The majority of the private equity industry did not wake up to news they wanted to hear this morning: real estate mogul and reality TV star Donald Trump had been elected the 45th president of the United States.
In an online ‘exit poll’ run by Private Equity International on Tuesday, 77 percent of general partner, limited partner and service provider respondents chose Democratic nominee Hillary Clinton as their preferred president. Fifteen percent cast their vote for Republican nominee Trump, with a further 3 percent opting for the Libertarian Party’s Gary Johnson.
Markets tumbled – the FTSE 100 index fell nearly 2 percent in early trading – and the dollar weakened against many major currencies, including the euro and the yen, as news of Trump’s victory rippled across the globe. However, initial losses were tempered somewhat after the president-elect struck a conciliatory note in his victory speech.
“For those who have chosen not to support me in the past, of which there were a few people, I’m reaching out to you for your guidance and your help so that we can work together and unify our great country,” he said.
Trump added that while his government will always put America’s interests first, it would “deal fairly with everyone”.
“All people and all other nations. We will seek common ground, not hostility; partnership, not conflict.”
Respondents to PEI’s poll were invited to comment anonymously on their choices and, as one would expect from such an emotionally-charged presidential race, responses were colourful.
One GP, a Clinton supporter, wrote: “Trump is unqualified, dangerously uninformed and a ‘populist authoritarian’ who has an outsized ego. A horrible option for President.”
“Donald Trump comes across as a bully and an ignoramus,” wrote a limited partner. “He would be a poor representation of the United States.”
Just one LP backed Trump, while another cast a vote for Republican speaker of the House of Representatives Paul Ryan.
“I can’t support either of the two main candidates, so I want to indicate the direction I think the Republican party should take in the future,” the LP wrote.
One advisor simply responded: “#Nevertrump”.
Built to survive
On Wednesday morning the financial community was grappling with the implications of the latest wave in 2016’s sea of volatility and uncertainty.
“We don’t believe the election of Donald Trump as US president will have any significant long-term effect upon the ongoing strategies followed by private equity,” Ian Kelly, chief executive of fund administrator Augentius said in a statement this morning.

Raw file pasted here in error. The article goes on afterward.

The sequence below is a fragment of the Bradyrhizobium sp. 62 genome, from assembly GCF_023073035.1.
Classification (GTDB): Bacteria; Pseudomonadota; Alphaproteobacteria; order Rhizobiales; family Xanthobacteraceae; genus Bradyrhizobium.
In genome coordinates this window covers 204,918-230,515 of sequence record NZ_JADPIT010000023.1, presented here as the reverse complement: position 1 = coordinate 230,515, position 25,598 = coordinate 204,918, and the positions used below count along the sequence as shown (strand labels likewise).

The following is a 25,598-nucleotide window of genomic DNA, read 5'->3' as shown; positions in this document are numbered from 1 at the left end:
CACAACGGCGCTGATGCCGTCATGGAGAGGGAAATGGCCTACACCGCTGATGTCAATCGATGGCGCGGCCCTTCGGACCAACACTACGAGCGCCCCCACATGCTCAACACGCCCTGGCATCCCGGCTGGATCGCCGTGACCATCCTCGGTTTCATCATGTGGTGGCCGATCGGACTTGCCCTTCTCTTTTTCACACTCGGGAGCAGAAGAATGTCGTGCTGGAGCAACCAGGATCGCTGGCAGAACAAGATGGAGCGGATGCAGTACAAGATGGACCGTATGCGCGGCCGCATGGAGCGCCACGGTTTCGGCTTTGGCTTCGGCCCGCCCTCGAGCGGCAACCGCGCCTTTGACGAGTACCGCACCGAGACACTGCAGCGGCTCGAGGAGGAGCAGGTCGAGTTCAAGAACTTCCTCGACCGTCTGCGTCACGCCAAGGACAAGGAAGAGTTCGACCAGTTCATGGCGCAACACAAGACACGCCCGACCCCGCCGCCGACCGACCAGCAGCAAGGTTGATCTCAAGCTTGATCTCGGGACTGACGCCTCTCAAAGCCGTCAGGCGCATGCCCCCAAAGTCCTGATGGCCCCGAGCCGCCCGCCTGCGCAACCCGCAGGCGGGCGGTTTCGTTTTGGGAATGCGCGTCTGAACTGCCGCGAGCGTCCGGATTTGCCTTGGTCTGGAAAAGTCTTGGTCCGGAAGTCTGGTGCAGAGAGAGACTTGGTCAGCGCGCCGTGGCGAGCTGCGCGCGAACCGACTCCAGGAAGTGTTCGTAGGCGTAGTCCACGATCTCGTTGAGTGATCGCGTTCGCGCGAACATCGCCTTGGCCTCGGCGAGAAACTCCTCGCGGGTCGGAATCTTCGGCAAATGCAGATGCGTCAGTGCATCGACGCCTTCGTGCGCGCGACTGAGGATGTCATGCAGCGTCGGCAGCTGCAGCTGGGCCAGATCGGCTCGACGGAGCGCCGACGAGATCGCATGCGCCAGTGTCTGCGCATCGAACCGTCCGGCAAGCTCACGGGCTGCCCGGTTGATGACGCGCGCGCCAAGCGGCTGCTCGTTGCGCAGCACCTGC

“Private equity has proven to deliver very good long-term performance to its investors through both favourable and challenging times. While the equity markets and other traded securities may be faced with short-term volatility in the immediate weeks to come, private equity works along a 10-year horizon and is built to survive a range of market conditions.”
In a note this morning, asset manager Unigestion’s Florian Ielpo, head of macroeconomic research, and trader Jeremy Gatto said that what is known of Trump’s economic plans is “remarkably favourable” for the US equity market, but that his foreign policy ambitions and opposition to free trade are “less positive”, especially for emerging economies.
“The dominant theme in markets right now is continued uncertainty,” they wrote.
“With Brexit, we have a longer timeline and the potential for a range of different outcomes. Mr Trump’s actions will have consequences much sooner as he looks for the support of Congress to implement his agenda. With the Republican camp divided, there is a good chance that his most extreme ideas will come to a grinding halt on the floor of Congress and never see the light of day. But who knows? With Mr Trump, America has drifted into political terra incognita, and this will keep weighing on markets’ assessment of risks.”
The private equity industry will be keeping a close eye on the new president’s plans for changes to carried interest taxation.
During his campaign Trump proposed taxing carried interest as ordinary income, but also lowering the highest tax rate on ordinary income to 25 percent. This would effectively increase the tax on carried interest by 1.2 percent, while lowering the tax on management fees, which is treated as ordinary income.
Delegates at the PEI Private Fund Finance and Compliance Forum in San Francisco last month predicted that legislation to close the carried interest tax loophole in the US would be passed within nine months of the new president being sworn in.